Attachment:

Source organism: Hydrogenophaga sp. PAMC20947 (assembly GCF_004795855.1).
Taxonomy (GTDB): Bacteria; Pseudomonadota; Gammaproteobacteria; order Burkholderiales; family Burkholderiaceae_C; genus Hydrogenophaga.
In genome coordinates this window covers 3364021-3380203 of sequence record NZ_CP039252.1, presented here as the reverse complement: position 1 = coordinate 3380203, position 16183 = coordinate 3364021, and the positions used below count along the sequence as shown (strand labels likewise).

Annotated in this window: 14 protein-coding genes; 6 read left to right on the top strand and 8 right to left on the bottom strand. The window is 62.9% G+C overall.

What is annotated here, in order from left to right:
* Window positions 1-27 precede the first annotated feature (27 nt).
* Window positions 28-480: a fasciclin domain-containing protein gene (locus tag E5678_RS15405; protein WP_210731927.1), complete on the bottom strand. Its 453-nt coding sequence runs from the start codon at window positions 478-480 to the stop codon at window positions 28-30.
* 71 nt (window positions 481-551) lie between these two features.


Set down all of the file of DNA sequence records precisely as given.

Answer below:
Source organism: Hydrogenophaga sp. PAMC20947 (assembly GCF_004795855.1).
Taxonomy (GTDB): Bacteria; Pseudomonadota; Gammaproteobacteria; order Burkholderiales; family Burkholderiaceae_C; genus Hydrogenophaga.
In genome coordinates this window covers 3364021-3380203 of sequence record NZ_CP039252.1, presented here as the reverse complement: position 1 = coordinate 3380203, position 16183 = coordinate 3364021, and the positions used below count along the sequence as shown (strand labels likewise).

Annotated in this window: 14 protein-coding genes; 6 read left to right on the top strand and 8 right to left on the bottom strand. The window is 62.9% G+C overall.

What is annotated here, in order from left to right:
* Window positions 1-27 precede the first annotated feature (27 nt).
* Window positions 28-480: a fasciclin domain-containing protein gene (locus tag E5678_RS15405; protein WP_210731927.1), complete on the bottom strand. Its 453-nt coding sequence runs from the start codon at window positions 478-480 to the stop codon at window positions 28-30.
* 71 nt (window positions 481-551) lie between these two features.